Home

      Comment post English
x

Select your language

EnglishEspañol

Generation Y

 

1

JVC created the VHS in 1976.

<< Back to the Generation Y article
 

2

The Viking Probe was the first human-made object to land on Mars on July 20, 1976.

<< Back to the Generation Y article

3

On April 1, 1976 Steve Jobs, Steve Wozniak, and Ronald Wayne established Apple to sell the hand-made Apple I personal computer. It was sold just as a motherboard. It went on sale in July 1976 and was market-priced at $666.66 ($2550 in 2010 dollars). Later Wayne sold his share of the company to Jobs and Wozniak for $800 and finally the company was incorporated on January 3, 1977 under a funding of $250 thousands. On April 16, 1977 the Apple II was introduced at the first West Coast Computer Faire. It came with color graphics and 5 1/4'' disk; the Disk II.

<< Back to the Generation Y article

 

4

In 1976 Shugart Associates introduced the first 5¼-inch floppy disk to replace the 8-inch floppy disk.

<< Back to the Generation Y article

 

5

On June 19, 1978 Garfield, the cat who considers himself to be more intelligent than humans and other animals, made his first appearance. It was created by Jim Davis.

<< Back to the Generation Y article
 

6

On July 25, 1978, Louise Joy Brown, the world's first successful "test-tube" baby was born in Great Britain. Though the technology that made her conception possible was heralded as a triumph in medicine and science, it also caused many to consider the possibilities of future ill-use.

By the way, she is a millennial too.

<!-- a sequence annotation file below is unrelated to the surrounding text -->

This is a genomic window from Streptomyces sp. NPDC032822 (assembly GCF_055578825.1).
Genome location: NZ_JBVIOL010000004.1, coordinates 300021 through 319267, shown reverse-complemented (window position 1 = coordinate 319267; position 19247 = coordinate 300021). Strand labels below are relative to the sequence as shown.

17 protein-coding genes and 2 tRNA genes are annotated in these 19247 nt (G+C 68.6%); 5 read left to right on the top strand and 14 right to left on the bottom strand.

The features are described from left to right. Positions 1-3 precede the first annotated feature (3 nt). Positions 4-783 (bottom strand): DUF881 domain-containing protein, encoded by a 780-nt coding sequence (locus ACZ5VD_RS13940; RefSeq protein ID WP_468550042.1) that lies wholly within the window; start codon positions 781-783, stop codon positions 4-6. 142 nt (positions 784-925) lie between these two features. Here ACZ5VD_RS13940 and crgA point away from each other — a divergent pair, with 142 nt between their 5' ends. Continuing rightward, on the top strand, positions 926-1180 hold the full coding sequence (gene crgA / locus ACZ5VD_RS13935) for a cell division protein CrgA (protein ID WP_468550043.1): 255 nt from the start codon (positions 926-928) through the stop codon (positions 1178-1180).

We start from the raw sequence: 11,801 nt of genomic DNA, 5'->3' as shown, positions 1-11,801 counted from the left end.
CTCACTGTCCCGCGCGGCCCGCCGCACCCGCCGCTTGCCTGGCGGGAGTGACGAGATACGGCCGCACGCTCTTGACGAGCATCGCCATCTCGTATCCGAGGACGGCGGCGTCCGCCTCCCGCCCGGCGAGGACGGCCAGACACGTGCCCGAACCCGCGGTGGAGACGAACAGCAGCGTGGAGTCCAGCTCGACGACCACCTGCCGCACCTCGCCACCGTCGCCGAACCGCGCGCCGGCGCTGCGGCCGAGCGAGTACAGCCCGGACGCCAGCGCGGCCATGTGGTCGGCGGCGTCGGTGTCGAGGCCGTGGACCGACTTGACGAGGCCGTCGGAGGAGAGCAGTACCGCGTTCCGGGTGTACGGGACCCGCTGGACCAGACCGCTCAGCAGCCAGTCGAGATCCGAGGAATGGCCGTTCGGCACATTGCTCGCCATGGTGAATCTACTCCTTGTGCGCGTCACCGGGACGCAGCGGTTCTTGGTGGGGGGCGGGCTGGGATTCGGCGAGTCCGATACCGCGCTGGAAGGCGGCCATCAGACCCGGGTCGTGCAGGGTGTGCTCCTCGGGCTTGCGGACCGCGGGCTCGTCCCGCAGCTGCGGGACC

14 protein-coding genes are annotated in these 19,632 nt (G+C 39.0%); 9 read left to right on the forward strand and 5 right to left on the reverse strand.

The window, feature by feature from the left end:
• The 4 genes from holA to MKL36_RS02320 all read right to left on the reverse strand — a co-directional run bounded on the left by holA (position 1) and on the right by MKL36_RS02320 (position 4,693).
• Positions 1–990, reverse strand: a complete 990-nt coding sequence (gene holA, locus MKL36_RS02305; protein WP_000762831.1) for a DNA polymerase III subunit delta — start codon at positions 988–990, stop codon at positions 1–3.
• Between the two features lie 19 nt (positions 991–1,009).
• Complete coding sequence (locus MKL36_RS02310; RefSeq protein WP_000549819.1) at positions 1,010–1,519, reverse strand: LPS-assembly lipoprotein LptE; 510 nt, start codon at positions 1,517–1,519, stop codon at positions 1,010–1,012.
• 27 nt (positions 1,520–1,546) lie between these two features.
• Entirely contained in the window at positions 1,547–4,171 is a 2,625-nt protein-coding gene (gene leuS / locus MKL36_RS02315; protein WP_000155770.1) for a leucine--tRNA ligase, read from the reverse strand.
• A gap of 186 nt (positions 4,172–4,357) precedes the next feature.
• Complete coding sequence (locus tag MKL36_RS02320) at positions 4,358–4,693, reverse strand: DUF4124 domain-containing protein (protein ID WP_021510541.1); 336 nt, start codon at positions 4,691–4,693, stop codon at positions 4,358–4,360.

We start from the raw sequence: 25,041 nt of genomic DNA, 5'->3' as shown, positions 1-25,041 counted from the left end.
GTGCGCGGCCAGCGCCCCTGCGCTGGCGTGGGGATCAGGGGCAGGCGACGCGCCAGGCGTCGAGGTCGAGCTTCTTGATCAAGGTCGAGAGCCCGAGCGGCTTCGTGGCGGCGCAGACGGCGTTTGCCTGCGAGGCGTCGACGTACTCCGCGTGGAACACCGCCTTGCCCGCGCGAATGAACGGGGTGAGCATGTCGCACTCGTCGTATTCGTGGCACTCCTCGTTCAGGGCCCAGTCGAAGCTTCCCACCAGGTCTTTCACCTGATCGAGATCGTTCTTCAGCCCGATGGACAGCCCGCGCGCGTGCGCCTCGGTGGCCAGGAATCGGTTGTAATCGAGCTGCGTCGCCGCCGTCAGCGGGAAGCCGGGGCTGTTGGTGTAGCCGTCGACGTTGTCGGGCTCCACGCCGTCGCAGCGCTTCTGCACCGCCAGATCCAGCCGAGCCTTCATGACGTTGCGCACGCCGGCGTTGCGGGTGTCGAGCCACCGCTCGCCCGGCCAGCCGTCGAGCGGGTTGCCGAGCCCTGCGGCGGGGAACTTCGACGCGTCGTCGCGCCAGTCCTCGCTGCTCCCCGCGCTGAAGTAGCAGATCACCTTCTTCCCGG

<< Back to the Generation Y article
 

7

Sony released the first comercially available Walkman on July 1, 1979, the TPS-L2 model. It was first built in 1978 by audio-division engineer Nobutoshi Kihara for Sony co-chairman Akio Morita, who wanted to be able to listen to operas during frequent long plane trips.

In the US it was initially marketed as the Soundabout and the Stowaway in the UK. In Japan the marketing name was Walkman from the beginning, though Morita hated that name and asked that it be changed, he finally changed his mind when being told by junior executives that a promotion campaign had already begun using that brand name and that it would be too expensive to change at that moment.

It would become one of the symbolic inventions of this age, as it changed the way of listening music as well as it opened the access to media while doing activities outdoors and without the need to have the device plugged in the electrical outlet. It can be considered as the first portable media device.

<< Back to the Generation Y article

8

On November 26, 1976 the company was registered under the name of Microsoft with the Secretary of State of New Mexico. The name was first used in a letter sent by Bill Gates to Paul Allen on November 29, 1975. On October 22, 1979, a U.S. federal trademark registration was filed for Microsoft, being the first U.S. federal trademark filing by the company. On January 1, 1979, the company moved from Albuquerque, New Mexico to a new home in Bellevue, Washington.

The first operating system released publicly by the company was Xenix, a variant of Unix in 1980. In 1981 MS-DOS, was introduced.

<< Back to the Generation Y article